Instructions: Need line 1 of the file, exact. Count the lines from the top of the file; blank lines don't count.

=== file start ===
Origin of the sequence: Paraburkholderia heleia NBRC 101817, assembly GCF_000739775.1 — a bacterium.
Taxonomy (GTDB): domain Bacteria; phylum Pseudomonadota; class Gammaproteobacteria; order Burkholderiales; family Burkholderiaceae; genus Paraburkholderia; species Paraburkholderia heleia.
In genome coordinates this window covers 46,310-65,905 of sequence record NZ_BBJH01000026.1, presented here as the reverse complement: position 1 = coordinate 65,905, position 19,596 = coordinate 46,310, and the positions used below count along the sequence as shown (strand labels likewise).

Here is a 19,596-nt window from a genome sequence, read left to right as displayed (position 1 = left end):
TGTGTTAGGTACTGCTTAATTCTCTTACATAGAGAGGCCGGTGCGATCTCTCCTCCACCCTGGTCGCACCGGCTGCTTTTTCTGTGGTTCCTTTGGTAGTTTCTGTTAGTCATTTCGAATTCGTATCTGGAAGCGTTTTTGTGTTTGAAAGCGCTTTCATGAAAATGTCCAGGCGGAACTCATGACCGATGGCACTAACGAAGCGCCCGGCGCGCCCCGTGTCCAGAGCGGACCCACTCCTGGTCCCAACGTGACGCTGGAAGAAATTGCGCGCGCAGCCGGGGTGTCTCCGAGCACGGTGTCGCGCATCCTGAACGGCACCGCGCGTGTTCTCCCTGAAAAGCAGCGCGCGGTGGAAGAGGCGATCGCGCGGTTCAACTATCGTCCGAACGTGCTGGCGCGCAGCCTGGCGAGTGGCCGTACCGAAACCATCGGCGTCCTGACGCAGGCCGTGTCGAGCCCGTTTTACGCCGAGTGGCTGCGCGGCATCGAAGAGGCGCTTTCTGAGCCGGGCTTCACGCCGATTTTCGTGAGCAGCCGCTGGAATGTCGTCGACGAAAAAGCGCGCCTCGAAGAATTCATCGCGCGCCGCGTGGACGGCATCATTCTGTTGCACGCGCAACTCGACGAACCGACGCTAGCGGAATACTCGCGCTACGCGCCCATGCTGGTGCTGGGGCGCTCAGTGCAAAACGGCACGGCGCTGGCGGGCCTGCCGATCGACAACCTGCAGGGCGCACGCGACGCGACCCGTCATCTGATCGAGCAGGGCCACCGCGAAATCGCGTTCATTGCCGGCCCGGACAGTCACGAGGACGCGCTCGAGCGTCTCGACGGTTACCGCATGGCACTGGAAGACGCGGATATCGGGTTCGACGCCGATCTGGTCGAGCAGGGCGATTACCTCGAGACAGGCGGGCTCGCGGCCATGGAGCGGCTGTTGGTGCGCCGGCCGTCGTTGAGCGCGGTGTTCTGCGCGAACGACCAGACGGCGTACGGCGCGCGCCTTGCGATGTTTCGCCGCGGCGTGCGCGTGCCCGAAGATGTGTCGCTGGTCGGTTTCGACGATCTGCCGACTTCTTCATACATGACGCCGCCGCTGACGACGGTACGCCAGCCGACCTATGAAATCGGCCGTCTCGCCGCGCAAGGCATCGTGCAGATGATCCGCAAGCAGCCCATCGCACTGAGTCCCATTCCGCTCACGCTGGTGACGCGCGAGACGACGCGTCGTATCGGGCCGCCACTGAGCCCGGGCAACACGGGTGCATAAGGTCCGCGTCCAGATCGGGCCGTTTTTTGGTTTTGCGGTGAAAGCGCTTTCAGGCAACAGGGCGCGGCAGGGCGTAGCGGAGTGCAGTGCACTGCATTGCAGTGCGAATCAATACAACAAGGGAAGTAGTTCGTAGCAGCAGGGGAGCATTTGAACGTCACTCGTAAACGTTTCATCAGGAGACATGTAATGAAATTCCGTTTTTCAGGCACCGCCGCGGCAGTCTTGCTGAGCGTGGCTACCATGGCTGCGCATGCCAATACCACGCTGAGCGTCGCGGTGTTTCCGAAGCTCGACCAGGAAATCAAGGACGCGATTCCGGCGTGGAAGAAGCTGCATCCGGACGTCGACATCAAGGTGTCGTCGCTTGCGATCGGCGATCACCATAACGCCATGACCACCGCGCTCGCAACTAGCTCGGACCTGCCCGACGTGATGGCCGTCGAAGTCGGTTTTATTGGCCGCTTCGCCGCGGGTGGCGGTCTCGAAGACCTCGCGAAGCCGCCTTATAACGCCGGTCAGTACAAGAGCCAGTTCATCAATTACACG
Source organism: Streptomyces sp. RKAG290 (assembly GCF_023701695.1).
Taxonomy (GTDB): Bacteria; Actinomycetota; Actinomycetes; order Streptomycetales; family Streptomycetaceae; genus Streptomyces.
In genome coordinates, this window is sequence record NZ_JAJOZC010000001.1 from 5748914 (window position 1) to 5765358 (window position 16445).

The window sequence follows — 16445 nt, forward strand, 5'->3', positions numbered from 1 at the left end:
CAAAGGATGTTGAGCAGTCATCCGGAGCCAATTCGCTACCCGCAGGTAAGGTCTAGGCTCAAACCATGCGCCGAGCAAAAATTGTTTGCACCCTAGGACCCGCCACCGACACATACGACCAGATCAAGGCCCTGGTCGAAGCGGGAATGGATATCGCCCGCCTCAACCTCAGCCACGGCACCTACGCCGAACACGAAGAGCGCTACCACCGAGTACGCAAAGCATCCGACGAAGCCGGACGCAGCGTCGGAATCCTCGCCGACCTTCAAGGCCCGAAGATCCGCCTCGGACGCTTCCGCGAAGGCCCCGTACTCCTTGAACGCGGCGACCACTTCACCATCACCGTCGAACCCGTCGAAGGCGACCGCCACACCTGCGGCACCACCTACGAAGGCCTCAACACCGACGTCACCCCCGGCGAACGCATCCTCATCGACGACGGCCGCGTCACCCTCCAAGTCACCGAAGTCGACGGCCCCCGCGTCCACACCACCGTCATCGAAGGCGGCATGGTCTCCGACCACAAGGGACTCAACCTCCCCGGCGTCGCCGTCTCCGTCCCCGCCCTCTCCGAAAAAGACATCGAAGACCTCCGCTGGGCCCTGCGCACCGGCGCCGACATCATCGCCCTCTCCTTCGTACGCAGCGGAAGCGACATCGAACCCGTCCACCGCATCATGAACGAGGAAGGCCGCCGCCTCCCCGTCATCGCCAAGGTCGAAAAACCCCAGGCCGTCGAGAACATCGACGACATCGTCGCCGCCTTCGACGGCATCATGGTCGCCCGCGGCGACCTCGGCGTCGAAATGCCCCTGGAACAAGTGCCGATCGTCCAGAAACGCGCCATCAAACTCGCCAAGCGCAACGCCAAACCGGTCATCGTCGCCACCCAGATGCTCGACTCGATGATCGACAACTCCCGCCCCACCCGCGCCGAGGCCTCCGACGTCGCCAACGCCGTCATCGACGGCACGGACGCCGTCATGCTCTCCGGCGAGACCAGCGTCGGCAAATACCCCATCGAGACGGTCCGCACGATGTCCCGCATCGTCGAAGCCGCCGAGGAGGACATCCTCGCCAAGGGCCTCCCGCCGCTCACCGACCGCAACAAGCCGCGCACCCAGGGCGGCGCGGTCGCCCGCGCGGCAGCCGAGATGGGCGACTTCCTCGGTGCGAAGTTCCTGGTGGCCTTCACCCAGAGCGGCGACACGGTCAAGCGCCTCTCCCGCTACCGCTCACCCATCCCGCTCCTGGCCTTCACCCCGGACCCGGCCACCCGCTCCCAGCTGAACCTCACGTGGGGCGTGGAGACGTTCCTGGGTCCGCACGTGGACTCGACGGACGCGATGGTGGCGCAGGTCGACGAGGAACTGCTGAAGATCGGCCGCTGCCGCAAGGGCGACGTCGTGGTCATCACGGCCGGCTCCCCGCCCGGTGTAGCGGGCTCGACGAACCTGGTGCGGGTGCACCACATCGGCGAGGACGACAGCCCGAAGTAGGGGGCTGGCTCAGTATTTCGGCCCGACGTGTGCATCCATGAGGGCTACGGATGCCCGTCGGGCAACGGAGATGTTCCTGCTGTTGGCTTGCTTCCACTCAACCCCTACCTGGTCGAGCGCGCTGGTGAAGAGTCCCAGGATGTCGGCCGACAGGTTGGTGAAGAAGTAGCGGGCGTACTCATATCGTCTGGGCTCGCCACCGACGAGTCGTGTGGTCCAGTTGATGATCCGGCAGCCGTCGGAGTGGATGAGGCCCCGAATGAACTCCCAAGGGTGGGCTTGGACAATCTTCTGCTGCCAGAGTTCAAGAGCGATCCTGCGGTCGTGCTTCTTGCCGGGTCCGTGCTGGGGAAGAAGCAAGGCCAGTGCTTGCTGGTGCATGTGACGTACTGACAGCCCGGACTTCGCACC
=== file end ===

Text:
Origin of the sequence: Paraburkholderia heleia NBRC 101817, assembly GCF_000739775.1 — a bacterium.